Overview in images of Boring Collection, a project by Space Encounters Office for Architecture
About Boring Collection, a project by Space Encounters Office for Architecture
The Boring Collection sprung from a deep dissatisfaction with the appearance of contemporary office furniture. Their looks are dictated by strict safety regulations and affordable office furniture is often a distracting eye sore in otherwise well-designed interiors. We had considered designing more aesthetically pleasing, custom, furniture for projects, but this would quickly become unaffordable or lead to unfavourable design compromises. Instead of changing the parameters, we accepted them and for the design of the Boring Collection we forged a solution within these parameters by shifting attention away from the furniture onto other things in the projects.
That is why the Boring Collection does not pretend to be prettier than it is. In fact, Boring Collection does not want to claim any attention at all. All shapes are archetypical, straightforward and discreet and every detail of the furniture pieces has a modest, soft ‘Boring Grey’ colour. All to serve but one goal: to draw attention to the things that actually matter. The collection consists of a European standards (EN) approved task chair, visitor chair, acoustic panel, low and high cabinet and four types of height adjustable desks, among which a standing desk. Furthermore, there is a Boring bin and a Boring clock which, true to office culture, only shows the numbers for the moment of liberation.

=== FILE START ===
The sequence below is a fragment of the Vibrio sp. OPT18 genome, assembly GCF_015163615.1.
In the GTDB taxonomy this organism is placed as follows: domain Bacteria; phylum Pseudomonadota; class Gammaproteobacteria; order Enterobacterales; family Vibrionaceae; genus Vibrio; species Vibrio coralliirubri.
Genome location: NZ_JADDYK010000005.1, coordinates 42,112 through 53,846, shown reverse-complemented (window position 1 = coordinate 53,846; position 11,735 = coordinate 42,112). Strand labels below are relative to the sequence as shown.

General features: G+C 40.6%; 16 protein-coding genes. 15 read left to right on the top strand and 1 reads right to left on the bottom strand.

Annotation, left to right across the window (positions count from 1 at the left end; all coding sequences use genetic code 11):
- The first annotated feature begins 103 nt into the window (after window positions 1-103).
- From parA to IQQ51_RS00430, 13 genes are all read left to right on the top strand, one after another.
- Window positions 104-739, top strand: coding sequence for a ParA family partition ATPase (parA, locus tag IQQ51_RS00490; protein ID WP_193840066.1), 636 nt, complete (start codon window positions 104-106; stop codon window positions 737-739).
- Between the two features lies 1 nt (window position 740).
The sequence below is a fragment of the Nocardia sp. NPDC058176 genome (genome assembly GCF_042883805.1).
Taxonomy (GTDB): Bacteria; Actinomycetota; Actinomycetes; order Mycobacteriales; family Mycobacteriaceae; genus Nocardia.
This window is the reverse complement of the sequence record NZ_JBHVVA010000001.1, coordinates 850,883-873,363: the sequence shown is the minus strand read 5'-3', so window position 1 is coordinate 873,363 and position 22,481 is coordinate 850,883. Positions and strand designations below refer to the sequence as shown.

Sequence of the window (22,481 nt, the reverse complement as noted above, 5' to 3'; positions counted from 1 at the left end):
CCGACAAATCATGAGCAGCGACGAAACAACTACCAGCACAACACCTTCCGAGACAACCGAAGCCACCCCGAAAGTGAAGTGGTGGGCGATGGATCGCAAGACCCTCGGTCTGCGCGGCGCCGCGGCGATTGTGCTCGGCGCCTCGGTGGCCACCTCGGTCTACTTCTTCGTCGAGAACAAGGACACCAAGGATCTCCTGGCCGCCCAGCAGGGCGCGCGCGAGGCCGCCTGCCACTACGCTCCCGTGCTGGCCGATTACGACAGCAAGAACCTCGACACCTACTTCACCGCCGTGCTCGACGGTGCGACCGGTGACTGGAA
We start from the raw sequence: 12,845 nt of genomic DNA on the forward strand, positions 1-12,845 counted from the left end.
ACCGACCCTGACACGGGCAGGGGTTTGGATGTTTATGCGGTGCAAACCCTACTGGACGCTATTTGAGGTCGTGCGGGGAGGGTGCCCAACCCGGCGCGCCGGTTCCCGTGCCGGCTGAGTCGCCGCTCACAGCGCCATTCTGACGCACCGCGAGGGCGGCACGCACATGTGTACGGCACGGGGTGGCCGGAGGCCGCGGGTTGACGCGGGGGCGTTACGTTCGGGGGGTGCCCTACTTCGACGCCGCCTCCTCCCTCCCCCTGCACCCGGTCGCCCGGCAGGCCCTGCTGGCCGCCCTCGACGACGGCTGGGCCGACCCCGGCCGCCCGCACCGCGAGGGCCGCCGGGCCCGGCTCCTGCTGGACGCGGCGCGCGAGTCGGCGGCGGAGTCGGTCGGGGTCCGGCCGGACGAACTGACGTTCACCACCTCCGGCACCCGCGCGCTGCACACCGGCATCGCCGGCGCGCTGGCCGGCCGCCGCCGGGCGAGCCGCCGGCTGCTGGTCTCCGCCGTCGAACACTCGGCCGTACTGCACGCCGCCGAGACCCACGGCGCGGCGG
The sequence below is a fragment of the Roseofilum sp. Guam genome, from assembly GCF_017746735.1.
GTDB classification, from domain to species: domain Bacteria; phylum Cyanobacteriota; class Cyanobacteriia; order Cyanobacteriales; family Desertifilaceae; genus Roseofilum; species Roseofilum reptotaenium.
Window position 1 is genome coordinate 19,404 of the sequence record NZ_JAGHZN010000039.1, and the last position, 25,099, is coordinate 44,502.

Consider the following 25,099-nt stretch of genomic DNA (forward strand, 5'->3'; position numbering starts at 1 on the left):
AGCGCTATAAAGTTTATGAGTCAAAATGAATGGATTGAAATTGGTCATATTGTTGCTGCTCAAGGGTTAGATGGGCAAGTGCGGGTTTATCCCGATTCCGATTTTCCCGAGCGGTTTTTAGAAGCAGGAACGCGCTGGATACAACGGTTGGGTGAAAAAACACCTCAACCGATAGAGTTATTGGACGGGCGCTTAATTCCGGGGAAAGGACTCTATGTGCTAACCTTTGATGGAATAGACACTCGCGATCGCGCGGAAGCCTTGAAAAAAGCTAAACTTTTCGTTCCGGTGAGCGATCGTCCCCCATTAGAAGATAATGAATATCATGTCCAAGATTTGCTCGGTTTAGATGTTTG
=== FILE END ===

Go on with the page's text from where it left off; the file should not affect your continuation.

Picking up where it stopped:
To promote the collection, visual artist duo Lernert & Sander were enlisted, who in the campaign did not gave the lead to the furniture, but to office life itself with universal symbols for boredom on the work floor: a clock counting down to the last minute before five and the crumpled up paper ball. The Boring Collection catalogue, designed by Sanne Beeren, was awarded with Best Dutch Book Design 2016.